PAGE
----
Champagne Food Pairings Out with the old and in with the new.
Classic Champagne food pairings are fantastic for starters, but what happens after you’ve exhausted the same old tired combinations? (i.e. oysters and Champagne, caviar and Champagne, yawn…boooooring!) It’s time to get unique and try some Champagne food pairings that can be enjoyed even when you are not wearing a tuxedo. Besides Champagne, there are a lot of great sparkling wine pairings listed below such as Cava, Prosecco, Franciacorta and American bubbly.
Champagne only refers to the named wine producing region in France. Sparkling wine is made all over the world!
It’s a little known secret that fried food and Champagne are best friends. Go for a Blanc de Noirs (a white sparkling wine made with dark grapes like pinot noir) with fried mushrooms. The earthiness in the mushrooms is complimented by the more rich fruity/earthy notes that you’ll find common in a Blanc de Noir. An affordable American Blanc de Noirs such as Gruet, Chandon or Gloria Ferrer tend to have a slight sweetness to them.
Mac & Cheese
A personal favorite Champagne pairing of mine is homemade macaroni and cheese. There are a few important ingredients here for the perfect pairing; the right cheese, the right Champagne, and the right toppings. Don’t get carried away with a sharp cheese. Consider a softer creamery cheese with flavor such as smoked gouda. The Champagne needs to be acidic enough to cut through the cheese without being so strong as to ‘turn’ the cheese. Toppings can be used to fine tune the dish, from pancetta, to truffles, to toasted breadcrumbs. For example, if you were using the smoked gouda, toasted breadcrumbs would be a nice topping to add some crunch and dilute the cheese. Also, when making your mac & cheese use butter, a little cream and american cheese as a base and the flavoring cheese in moderation.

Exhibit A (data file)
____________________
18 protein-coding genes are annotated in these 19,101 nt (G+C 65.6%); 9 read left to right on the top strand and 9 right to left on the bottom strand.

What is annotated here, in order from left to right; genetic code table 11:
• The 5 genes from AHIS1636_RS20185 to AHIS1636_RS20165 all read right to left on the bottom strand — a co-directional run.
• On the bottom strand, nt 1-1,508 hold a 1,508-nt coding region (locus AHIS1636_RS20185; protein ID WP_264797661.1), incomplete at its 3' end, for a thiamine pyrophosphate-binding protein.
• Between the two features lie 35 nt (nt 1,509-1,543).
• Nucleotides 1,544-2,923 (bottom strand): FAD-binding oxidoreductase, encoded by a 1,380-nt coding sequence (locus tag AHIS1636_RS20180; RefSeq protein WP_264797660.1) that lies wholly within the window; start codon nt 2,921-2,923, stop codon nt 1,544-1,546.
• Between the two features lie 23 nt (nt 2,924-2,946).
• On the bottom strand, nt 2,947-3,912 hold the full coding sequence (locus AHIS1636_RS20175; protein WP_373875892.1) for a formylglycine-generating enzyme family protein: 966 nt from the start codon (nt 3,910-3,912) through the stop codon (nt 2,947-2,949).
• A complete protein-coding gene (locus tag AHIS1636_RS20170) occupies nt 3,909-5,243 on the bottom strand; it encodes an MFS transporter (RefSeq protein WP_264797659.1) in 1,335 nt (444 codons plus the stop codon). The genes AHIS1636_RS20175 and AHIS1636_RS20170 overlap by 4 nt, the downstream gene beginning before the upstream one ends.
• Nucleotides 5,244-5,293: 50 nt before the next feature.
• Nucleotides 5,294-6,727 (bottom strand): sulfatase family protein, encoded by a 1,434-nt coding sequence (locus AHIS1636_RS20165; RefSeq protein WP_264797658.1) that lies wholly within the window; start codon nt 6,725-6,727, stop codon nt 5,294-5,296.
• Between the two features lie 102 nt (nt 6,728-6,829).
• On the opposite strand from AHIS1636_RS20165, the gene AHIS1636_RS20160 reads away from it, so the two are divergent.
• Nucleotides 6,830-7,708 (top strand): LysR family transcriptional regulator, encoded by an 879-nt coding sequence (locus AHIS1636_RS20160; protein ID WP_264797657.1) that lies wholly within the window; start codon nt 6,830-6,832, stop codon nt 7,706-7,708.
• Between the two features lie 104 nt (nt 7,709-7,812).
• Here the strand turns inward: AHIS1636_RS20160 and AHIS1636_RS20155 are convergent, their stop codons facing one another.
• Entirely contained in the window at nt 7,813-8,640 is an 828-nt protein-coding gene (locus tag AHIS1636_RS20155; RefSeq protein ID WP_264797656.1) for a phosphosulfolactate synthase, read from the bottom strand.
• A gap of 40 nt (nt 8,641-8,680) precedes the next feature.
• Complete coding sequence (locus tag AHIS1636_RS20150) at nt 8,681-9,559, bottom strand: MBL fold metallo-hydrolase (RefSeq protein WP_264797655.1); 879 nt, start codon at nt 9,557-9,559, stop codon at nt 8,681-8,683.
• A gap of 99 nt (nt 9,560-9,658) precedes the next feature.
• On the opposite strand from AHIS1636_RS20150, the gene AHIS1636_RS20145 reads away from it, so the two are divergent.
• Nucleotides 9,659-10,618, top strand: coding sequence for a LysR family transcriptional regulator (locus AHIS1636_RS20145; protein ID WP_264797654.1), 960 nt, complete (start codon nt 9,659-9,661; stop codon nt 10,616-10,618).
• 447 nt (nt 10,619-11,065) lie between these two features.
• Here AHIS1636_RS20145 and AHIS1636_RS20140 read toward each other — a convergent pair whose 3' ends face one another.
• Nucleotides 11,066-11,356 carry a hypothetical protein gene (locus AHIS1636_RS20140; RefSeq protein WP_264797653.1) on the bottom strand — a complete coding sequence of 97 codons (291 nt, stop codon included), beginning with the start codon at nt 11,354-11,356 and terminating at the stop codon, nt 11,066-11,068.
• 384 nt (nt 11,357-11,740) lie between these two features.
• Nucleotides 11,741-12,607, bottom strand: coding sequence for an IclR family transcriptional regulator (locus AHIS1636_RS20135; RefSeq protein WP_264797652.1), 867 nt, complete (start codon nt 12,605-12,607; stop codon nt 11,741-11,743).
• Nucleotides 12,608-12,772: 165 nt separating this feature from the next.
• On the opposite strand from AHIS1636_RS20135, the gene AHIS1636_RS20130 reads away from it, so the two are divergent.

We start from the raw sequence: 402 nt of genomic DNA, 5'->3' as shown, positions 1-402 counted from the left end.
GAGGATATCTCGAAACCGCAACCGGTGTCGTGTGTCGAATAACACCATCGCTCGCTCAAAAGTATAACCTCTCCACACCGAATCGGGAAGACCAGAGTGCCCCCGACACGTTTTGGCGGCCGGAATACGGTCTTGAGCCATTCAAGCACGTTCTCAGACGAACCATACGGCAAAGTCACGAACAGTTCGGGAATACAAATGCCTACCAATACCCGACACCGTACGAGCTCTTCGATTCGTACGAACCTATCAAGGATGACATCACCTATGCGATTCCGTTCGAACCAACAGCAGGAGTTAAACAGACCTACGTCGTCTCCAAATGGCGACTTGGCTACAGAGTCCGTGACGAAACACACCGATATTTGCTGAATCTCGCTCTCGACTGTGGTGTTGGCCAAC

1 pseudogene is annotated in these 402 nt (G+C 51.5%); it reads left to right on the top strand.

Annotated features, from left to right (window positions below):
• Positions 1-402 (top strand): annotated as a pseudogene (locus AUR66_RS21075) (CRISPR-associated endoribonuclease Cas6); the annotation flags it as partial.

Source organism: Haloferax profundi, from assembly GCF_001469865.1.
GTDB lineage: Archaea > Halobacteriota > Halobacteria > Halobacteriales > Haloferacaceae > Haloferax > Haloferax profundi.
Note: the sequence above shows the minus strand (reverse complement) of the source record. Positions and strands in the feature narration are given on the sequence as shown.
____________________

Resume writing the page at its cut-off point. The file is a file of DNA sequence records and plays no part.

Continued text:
- Try a brut sparkling wine from the US such as J Vineyards or value Cremant de Limoux such as Gerard Bertrand
- Use american cheese, milk and Parmesan as a base when making the mac & cheese
- Mix in the stronger flavored cheese to fine tune the flavor, not dominate it
Butternut Squash Ravioli w/Brown Butter Sage